It’s that time of year again where tradition dictates that British Bank Holiday television will be awash with screenings of Carry On Films, and On the Buses. It’s a bizarre tradition when you think about it given how strange and outdated many of the films seem today. And yet, and I say this without the slightest bit of irony, it’s a tradition I know and love all too well.

Today the films have come under heavy criticism for their less than politically correct stance on life. A hark back to a pure Britain that never was, started in part by Michael Balcon at Ealing Studios in post-war comedies such as Passport to Pimlico (1949), for many they represent the kind of “make Britain great again” group think that propels the likes of Brexit — sidenote: if there ever was a film that proves to us why Brexit will never work, it’s Passport to Pimlico; but alas this is another story for another day. Through Carry On, into the sixties and seventies, British comedy in film became all the more grotesque, sex-based, and bawdy, while still relying largely on the picture presented by Balcon — although Balcon’s comedy was much more innocent and sexless; sexuality in films made him uncomfortable and was never a part of his own vision — representing “more carefree times” where men could be men, women could be women, and sex was apparently founded on the saucy double entendre often illustrated on vintage seaside postcards.

There’s more to it though. I don’t think I would continue to be attracted to these films if there wasn’t. I have pulled off the shackles in many areas of my own personal nostalgia because I don’t think it’s enough to just continue a passion if there’s nothing to it other than warm memories. When it comes to On the Buses though (and indeed parts of the Carry On series), it’s another story. On the surface On the Buses seems like tasteless sexist twaddle which belongs back in the dark ages, but scratch a bit further and what we really have is an incredibly bleak and perverse landscape racked with fear and anxiety about the changing times with some really interesting commentary on social class. Not everyone shares my sentiment though. The films are often seen as so tasteless they are continually rejected by even the most ardent Hammer Studio fans (Hammer, although more associated with horror film, were the driving force behind the production of these). Not me though. I find them every bit as fascinating as warped Southern Gothic when it comes to family dynamics; even more horrific than some of Hammer’s best genre fodder. The perfect example of this is Holiday on the Buses (1973); a film that continues to draw me in because of the terrifying tragicomic darkness it inhabits. It’s icky to watch. But then that’s why I enjoy it so much.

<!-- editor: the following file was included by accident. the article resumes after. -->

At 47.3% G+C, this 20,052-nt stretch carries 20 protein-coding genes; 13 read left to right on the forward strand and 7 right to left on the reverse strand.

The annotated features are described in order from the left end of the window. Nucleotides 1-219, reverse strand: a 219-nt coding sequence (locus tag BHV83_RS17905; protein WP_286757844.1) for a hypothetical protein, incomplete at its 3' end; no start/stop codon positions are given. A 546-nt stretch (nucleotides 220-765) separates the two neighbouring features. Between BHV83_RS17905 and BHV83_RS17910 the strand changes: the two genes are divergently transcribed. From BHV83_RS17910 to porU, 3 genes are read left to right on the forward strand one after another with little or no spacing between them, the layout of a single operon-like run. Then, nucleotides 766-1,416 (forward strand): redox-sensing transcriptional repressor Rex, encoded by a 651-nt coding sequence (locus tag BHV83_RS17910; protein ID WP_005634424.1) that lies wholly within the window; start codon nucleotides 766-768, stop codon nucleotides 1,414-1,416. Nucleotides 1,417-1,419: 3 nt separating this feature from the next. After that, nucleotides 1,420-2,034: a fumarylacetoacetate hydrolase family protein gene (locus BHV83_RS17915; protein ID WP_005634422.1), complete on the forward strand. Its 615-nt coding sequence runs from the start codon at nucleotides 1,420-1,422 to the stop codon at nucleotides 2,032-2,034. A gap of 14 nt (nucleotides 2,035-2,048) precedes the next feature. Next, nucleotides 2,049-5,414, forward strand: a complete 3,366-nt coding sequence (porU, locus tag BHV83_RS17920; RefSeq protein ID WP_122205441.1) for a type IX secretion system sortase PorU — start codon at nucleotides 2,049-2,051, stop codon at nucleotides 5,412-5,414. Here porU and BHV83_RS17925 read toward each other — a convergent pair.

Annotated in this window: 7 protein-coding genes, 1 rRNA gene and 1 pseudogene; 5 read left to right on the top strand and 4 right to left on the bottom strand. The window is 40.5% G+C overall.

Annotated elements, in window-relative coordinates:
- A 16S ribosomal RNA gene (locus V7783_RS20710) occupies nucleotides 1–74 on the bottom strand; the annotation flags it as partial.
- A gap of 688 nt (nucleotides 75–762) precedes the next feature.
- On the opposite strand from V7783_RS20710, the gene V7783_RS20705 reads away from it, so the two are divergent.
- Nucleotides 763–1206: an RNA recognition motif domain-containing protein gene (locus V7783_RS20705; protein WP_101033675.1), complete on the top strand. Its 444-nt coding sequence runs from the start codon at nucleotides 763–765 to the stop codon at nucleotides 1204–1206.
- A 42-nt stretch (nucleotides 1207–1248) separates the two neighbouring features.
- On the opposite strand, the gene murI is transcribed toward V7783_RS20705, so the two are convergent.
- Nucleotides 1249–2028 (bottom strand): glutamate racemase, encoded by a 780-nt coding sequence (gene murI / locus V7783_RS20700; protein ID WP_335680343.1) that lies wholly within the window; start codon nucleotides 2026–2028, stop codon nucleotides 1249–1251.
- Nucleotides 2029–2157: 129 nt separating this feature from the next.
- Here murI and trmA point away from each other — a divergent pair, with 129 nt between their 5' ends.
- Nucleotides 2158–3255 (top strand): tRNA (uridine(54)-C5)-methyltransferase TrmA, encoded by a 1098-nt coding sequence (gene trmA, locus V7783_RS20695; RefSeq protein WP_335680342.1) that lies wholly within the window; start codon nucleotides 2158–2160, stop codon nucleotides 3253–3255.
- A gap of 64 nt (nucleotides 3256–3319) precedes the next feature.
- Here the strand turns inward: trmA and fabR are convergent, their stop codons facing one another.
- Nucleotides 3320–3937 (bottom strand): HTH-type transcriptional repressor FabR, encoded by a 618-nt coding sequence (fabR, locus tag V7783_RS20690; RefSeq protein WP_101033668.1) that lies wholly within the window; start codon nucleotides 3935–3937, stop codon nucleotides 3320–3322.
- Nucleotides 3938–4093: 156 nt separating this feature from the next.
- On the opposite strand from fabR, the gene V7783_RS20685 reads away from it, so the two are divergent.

Holiday on the Buses starts with our hapless hero Stan (Reg Varney) causing an accident while a bus is backing out in the station and he’s too distracted oogling a young woman that an smash ensues, resulting in his sacking and eventual new employment along with sex-crazed sidekick Jack (Bob Grant) at Pontins Holiday Camp. Blowhard Blakey (Stephen Lewis) — the ex bus inspector forever trying to catch Stan out and lose him his job— follows on by taking a job as camp security, even though he’s supposed to be recovering from the broken foot he got during the accident. The fucked up picture is completed when Stan’s feckless family — Mother (Doris Hare), brother-in-law Arthur (Michael Robbins), sister Olive (Anna Karen), and their precocious kid “Little Arthur” — decide to take a holiday at the camp too, exploiting Stan’s new position. Hijinks ensue as Stan’s life, as dictated by the series, becomes a living nightmare as he tries, unsuccessfully, to keep his job and chaos unfolds around him.